Are you Liable?

Making a liability insurance claim

Making a liability insurance claim

How to achieve the fastest, fairest outcome

It’s fair to say that when something goes wrong, how well your insurance responds can be the difference between a good result and a nightmare. Having represented both sides of the equation when it comes to liability claims for builders, Builtin suggests a number of ways to ensure the process goes as smoothly as possible and the outcome, while perhaps not always the one you hoped for, is prompt and fair.

Liability claims are not black & white Liability policies cover broadly defined risks such as “accidental damage”. It’s impossible to list all the scenarios where accidental damage could occur and certain, often broadly defined, situations are excluded also. This makes it hard to say whether a particular situation will be a claim without first investigating it. As a result there are grey areas, where something could be a claim depending on a person’s interpretation of the situation and the policy wording. This makes the assessment process critical.

Example 1: A builder was installing insulation in a roof space when he accidentally put his foot through the ceiling. Is this a public liability claim? Answers at the end.

Example 2: An excavator preparing the site for a new house damages an underground cable, causing a power outage. Would this be covered by the contract works insurance?

Make sure you take due care:

This is obvious, but a momentary assumption on site can backfire when it comes to a claim being accepted.

Example 3: A builder putting up a heated towel rail puts a screw through a hidden water pipe. Is this accidental damage?

Do not admit liability:

Even though it might be obvious to all involved that you were responsible for the damage, if you intend to make an insurance claim then the insurer (and ultimately the courts) decide who is responsible, you cannot make this call on their behalf. Do not promise that your insurer will sort it out, simply say that you will contact your insurance company.

Tell your insurance company ASAP:

The quicker you put in a claim the faster it will be sorted out and the less likely it is that other subsequent actions might jeopardise the claim. In some cases it may be faster for an owner to claim with their house insurer (or material damage insurer for commercial property), which may then seek to recover their costs from you (via your insurance). Either way, don’t delay making the call to your insurer. Depending on the type of claim they will probably appoint an independent assessor to investigate the situation, determine liability and the likely cost and recommend a course of action.

Complete the claim form in full and with as much supporting evidence as you can If the insurer has to come back to you for more detail this will inevitably result in delays. They will expect:

  • A description of what happened
  • Date and time of the event
  • Written correspondence from the third party stating that they are holding you liable for the damage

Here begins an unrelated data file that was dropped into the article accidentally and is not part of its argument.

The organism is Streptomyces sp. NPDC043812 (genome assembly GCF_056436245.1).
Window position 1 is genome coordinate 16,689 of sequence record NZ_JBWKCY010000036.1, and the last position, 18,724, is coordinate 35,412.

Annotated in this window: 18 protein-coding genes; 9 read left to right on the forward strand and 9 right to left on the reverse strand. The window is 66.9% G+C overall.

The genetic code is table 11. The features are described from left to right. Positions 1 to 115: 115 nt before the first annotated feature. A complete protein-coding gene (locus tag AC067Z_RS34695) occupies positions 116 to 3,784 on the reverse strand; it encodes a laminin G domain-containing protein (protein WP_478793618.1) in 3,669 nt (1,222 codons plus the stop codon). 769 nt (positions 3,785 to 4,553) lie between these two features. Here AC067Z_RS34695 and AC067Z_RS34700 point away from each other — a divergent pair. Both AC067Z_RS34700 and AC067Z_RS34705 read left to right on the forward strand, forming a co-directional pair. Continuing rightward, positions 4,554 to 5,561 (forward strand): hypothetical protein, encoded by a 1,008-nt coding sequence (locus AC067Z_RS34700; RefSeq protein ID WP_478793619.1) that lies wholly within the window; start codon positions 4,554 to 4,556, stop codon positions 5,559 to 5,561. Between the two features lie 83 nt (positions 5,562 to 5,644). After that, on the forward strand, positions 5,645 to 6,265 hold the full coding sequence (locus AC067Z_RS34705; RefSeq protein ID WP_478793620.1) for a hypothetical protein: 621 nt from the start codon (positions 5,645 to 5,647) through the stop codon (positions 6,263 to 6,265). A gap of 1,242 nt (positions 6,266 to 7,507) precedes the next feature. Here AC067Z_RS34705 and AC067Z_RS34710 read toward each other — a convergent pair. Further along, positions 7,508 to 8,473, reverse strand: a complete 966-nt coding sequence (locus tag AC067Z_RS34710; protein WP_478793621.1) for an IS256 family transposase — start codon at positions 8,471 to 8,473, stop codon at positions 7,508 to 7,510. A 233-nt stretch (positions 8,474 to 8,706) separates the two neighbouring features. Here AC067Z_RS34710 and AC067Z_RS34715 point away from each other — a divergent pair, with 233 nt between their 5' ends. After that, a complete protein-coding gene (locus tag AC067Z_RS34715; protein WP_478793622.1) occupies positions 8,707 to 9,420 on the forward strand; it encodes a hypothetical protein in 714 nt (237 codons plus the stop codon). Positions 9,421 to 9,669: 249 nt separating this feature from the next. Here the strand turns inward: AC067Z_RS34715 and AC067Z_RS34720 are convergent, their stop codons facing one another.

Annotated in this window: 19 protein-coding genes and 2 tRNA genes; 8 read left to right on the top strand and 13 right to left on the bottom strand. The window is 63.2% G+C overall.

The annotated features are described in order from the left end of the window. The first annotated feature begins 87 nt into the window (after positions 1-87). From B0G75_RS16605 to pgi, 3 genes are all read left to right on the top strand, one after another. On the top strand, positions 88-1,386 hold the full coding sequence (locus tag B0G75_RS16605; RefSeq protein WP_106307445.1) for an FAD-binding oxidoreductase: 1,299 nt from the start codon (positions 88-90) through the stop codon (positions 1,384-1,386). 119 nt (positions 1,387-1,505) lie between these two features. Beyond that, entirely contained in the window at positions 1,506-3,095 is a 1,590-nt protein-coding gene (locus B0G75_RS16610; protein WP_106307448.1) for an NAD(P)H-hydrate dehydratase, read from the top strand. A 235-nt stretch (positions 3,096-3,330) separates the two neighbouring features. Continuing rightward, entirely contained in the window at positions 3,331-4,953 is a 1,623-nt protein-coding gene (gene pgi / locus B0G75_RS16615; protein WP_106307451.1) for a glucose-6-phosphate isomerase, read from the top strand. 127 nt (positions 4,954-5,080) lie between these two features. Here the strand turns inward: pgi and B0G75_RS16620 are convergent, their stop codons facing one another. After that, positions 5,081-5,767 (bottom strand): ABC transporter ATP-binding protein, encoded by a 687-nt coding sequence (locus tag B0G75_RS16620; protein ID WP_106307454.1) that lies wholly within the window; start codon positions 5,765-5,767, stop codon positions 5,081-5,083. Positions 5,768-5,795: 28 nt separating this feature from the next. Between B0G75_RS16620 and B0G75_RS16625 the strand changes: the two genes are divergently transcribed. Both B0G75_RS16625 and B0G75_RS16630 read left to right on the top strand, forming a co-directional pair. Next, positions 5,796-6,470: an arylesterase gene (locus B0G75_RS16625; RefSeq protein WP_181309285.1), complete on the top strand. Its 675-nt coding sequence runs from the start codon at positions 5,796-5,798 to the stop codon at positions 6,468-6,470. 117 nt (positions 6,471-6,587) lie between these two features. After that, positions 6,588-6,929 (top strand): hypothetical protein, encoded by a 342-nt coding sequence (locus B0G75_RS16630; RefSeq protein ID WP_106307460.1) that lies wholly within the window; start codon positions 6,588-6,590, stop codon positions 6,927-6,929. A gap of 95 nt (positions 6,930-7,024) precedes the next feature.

• An estimate of the cost of the damage
  • Evidence such as photos, invoices, perhaps a copy of your contract, witness statements and other correspondence.


Cooperate fully and be truthful:

Claims assessors and loss adjustors are experts at sniffing out inconsistencies and if something doesn’t add up they’ll keep digging. The best approach is to answer their questions as fully as possible and allow them to make their decision based on all the facts.

A broker is on your side at claim time:

If you have a broker you should expect them to help you prepare the claim and represent you to the insurer. This is where a good broker who is experienced in construction industry claims earns their money. If your claim falls into one of the grey areas of the policy then having an expert on board could be the difference between it being accepted or declined. If you deal directly with an insurer or through their agent, it will be up to you to argue the case. It’s not that insurers decline claims unfairly, in our experience this is not the case in the New Zealand insurance industry. However, when it comes to claims that fall into that grey area and plenty of liability claims do, which way the decision falls could be down to the claims manager’s interpretation of both the events and the policy wording. That’s when you need someone with expertise, experience and relationship to argue the alternative point of view.

In a nutshell Liability claims are often not straightforward and liability policies open to interpretation. Don’t admit liability, get on to it straight away, cooperate with the assessor and supply information fully and frankly and ideally have someone with expertise on your side. This will increase your chances of a swift and successful outcome.


Example 1. Maybe. It depends on your insurer’s wording and their interpretation of the incident. Was the ceiling the “property being worked on”? Was the house a new build and could therefore be considered “the builder’s product”? If the answer is yes to the above questions (in the insurer’s view) then, depending on the policy in place, a claim could be declined.

Example 2. No. The underground services are “existing structures” and “third party property” and not part of the contract works. As such they will be outside of the cover under a contract works policy. They may however be covered by public liability insurance, under an “underground services” extension. In that case, to avoid jeopardising a potential claim, the policy may require that action to locate any existing cables and pipes be undertaken first.

Example 3. That depends. Should a builder, who ought to know this was a possibility, have checked first? If he didn’t is it faulty workmanship? What you might consider to be an accident could be interpreted by a claims assessor as defective workmanship and subject to an exclusion or higher excess